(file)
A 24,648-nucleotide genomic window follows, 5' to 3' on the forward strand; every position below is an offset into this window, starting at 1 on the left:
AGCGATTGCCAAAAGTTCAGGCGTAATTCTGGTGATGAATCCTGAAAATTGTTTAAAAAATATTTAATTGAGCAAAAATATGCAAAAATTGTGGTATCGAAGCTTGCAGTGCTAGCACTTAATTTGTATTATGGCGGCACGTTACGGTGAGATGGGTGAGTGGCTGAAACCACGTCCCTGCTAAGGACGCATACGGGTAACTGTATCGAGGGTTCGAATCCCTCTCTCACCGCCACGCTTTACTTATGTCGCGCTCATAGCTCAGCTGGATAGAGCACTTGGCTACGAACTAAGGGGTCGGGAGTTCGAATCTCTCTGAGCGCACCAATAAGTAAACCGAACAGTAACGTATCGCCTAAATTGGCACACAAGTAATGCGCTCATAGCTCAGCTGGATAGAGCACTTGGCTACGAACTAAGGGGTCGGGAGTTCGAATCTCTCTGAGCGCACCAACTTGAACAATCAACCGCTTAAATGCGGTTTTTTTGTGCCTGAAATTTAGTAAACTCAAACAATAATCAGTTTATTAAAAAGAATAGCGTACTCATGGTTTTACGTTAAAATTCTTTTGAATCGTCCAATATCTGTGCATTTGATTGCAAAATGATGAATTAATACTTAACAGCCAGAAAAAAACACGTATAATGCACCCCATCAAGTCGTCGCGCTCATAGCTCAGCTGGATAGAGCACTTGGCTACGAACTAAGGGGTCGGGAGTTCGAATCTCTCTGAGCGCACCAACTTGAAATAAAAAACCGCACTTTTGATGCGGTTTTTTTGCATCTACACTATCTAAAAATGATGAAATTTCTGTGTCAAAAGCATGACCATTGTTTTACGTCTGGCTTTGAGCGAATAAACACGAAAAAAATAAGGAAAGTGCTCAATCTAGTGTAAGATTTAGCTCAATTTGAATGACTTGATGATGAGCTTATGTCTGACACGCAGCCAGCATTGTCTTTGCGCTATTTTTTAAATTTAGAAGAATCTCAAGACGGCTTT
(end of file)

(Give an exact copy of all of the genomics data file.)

A 24,648-nucleotide genomic window follows, 5' to 3' on the forward strand; every position below is an offset into this window, starting at 1 on the left:
AGCGATTGCCAAAAGTTCAGGCGTAATTCTGGTGATGAATCCTGAAAATTGTTTAAAAAATATTTAATTGAGCAAAAATATGCAAAAATTGTGGTATCGAAGCTTGCAGTGCTAGCACTTAATTTGTATTATGGCGGCACGTTACGGTGAGATGGGTGAGTGGCTGAAACCACGTCCCTGCTAAGGACGCATACGGGTAACTGTATCGAGGGTTCGAATCCCTCTCTCACCGCCACGCTTTACTTATGTCGCGCTCATAGCTCAGCTGGATAGAGCACTTGGCTACGAACTAAGGGGTCGGGAGTTCGAATCTCTCTGAGCGCACCAATAAGTAAACCGAACAGTAACGTATCGCCTAAATTGGCACACAAGTAATGCGCTCATAGCTCAGCTGGATAGAGCACTTGGCTACGAACTAAGGGGTCGGGAGTTCGAATCTCTCTGAGCGCACCAACTTGAACAATCAACCGCTTAAATGCGGTTTTTTTGTGCCTGAAATTTAGTAAACTCAAACAATAATCAGTTTATTAAAAAGAATAGCGTACTCATGGTTTTACGTTAAAATTCTTTTGAATCGTCCAATATCTGTGCATTTGATTGCAAAATGATGAATTAATACTTAACAGCCAGAAAAAAACACGTATAATGCACCCCATCAAGTCGTCGCGCTCATAGCTCAGCTGGATAGAGCACTTGGCTACGAACTAAGGGGTCGGGAGTTCGAATCTCTCTGAGCGCACCAACTTGAAATAAAAAACCGCACTTTTGATGCGGTTTTTTTGCATCTACACTATCTAAAAATGATGAAATTTCTGTGTCAAAAGCATGACCATTGTTTTACGTCTGGCTTTGAGCGAATAAACACGAAAAAAATAAGGAAAGTGCTCAATCTAGTGTAAGATTTAGCTCAATTTGAATGACTTGATGATGAGCTTATGTCTGACACGCAGCCAGCATTGTCTTTGCGCTATTTTTTAAATTTAGAAGAATCTCAAGACGGCTTT